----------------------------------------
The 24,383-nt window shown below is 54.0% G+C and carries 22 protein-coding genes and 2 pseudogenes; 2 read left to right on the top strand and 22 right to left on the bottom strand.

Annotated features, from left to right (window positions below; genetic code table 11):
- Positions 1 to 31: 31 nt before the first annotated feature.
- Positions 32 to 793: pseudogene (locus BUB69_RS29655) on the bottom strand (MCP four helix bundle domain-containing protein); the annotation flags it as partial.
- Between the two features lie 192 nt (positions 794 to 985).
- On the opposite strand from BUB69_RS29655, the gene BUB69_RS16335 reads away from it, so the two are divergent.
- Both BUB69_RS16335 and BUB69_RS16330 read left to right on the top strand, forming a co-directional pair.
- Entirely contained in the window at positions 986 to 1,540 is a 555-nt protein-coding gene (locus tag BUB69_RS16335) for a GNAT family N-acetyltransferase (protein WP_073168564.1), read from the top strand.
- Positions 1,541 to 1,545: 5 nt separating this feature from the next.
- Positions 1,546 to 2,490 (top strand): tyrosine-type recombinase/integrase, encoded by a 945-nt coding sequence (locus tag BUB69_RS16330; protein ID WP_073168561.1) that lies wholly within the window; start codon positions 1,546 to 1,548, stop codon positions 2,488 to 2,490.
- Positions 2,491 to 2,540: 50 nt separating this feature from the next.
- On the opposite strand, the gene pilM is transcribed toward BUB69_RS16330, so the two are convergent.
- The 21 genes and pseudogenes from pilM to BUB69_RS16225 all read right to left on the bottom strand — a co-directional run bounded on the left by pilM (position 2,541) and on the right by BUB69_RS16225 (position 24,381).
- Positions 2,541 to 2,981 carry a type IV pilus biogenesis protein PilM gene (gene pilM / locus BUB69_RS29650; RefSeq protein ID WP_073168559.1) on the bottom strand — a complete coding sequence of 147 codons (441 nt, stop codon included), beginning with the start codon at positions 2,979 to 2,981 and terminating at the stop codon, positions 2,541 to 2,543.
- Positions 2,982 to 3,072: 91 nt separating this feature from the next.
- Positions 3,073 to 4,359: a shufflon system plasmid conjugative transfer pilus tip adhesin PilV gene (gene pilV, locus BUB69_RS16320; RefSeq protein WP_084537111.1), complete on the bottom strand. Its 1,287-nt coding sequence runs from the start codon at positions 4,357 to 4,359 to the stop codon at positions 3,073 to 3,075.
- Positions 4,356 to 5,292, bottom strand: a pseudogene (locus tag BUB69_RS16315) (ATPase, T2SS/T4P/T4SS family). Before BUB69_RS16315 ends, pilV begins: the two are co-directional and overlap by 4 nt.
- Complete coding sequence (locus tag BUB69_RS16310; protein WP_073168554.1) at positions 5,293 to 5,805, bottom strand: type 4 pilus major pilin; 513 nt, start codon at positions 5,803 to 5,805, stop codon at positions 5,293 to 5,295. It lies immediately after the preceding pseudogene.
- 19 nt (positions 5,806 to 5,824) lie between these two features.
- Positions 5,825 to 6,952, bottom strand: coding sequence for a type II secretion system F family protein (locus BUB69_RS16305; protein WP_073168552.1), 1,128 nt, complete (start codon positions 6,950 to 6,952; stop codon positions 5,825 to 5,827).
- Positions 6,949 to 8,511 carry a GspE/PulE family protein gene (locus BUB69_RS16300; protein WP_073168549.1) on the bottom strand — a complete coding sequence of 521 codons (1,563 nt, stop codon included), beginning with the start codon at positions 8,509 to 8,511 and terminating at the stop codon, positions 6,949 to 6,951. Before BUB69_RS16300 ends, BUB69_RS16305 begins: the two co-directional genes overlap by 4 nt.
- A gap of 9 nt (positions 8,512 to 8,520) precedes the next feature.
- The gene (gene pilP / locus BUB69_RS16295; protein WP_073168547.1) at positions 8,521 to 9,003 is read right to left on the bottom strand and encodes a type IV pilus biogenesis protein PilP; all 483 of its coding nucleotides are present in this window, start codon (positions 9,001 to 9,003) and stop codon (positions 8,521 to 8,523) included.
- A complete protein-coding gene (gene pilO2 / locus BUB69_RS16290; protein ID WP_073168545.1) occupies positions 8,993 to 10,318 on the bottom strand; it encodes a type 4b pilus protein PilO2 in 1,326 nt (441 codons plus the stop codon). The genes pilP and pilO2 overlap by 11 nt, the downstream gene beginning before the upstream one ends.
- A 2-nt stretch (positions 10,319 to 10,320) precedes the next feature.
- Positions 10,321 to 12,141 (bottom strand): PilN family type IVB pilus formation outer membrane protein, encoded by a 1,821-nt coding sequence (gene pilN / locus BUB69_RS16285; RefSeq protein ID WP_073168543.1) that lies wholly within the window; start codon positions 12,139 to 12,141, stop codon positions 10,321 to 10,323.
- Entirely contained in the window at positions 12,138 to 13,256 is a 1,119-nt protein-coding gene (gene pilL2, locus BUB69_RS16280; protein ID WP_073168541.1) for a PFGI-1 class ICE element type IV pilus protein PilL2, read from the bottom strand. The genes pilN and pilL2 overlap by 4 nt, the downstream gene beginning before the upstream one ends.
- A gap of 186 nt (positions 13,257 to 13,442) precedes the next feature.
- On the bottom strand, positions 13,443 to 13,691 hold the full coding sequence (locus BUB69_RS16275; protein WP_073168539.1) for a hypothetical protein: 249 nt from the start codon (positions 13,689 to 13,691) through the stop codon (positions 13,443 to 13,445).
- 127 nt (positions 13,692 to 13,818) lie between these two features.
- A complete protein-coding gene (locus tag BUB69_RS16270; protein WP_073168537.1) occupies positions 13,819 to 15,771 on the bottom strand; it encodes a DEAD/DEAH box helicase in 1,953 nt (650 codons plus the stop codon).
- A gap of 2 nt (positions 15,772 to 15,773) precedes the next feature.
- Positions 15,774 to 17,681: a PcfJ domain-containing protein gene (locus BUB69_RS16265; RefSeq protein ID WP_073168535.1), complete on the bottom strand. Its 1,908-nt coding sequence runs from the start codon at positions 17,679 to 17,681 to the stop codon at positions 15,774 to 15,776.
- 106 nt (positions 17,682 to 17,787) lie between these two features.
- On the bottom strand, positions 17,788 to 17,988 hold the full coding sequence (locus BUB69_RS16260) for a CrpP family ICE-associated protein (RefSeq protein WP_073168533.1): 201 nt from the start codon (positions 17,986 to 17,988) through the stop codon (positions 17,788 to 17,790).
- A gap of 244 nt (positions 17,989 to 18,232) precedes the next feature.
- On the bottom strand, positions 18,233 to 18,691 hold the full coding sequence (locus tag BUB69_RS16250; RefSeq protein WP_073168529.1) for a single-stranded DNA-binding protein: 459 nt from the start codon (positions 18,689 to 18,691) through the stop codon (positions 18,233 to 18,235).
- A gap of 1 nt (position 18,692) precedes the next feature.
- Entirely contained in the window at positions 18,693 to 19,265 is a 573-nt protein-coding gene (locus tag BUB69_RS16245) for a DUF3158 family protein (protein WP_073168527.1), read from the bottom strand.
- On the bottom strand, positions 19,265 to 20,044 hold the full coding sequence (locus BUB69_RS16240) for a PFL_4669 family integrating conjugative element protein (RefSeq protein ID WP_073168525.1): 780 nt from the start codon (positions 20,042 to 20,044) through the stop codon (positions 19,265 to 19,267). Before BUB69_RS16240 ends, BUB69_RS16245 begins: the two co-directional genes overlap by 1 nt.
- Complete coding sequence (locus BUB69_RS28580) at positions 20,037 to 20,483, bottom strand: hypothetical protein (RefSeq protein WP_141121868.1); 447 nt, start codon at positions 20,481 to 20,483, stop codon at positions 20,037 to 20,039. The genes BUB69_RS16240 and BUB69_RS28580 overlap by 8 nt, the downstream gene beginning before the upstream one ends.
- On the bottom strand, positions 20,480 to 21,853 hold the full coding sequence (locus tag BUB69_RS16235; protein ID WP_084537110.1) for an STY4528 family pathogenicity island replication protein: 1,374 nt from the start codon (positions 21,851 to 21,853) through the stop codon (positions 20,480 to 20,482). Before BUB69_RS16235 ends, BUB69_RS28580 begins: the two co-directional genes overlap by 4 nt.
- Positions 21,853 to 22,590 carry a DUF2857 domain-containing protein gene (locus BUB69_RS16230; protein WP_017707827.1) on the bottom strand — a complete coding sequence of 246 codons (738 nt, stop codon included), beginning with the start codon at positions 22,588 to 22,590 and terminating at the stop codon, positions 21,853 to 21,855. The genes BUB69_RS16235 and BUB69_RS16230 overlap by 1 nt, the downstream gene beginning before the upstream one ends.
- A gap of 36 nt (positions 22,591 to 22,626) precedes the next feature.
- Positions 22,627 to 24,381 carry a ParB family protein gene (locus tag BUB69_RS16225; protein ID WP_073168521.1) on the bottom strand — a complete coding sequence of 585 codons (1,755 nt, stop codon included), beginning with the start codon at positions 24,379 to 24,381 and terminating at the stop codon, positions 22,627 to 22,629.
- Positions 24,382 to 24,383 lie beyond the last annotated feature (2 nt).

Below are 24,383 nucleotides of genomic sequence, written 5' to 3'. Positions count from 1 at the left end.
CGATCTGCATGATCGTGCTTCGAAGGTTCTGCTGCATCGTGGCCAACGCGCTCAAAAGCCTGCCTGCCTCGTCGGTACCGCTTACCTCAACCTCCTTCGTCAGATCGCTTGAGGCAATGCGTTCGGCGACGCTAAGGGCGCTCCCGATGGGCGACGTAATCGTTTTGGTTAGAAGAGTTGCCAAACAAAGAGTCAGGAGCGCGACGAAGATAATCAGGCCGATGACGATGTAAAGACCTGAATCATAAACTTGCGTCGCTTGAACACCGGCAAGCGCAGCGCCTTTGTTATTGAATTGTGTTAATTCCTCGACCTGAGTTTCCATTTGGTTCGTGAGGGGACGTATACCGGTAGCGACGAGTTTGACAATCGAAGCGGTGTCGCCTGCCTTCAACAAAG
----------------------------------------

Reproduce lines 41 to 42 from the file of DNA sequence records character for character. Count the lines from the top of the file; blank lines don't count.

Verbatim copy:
- Complete coding sequence (locus BUB69_RS28580) at positions 20,037 to 20,483, bottom strand: hypothetical protein (RefSeq protein WP_141121868.1); 447 nt, start codon at positions 20,481 to 20,483, stop codon at positions 20,037 to 20,039. The genes BUB69_RS16240 and BUB69_RS28580 overlap by 8 nt, the downstream gene beginning before the upstream one ends.
- On the bottom strand, positions 20,480 to 21,853 hold the full coding sequence (locus tag BUB69_RS16235; protein ID WP_084537110.1) for an STY4528 family pathogenicity island replication protein: 1,374 nt from the start codon (positions 21,851 to 21,853) through the stop codon (positions 20,480 to 20,482). Before BUB69_RS16235 ends, BUB69_RS28580 begins: the two co-directional genes overlap by 4 nt.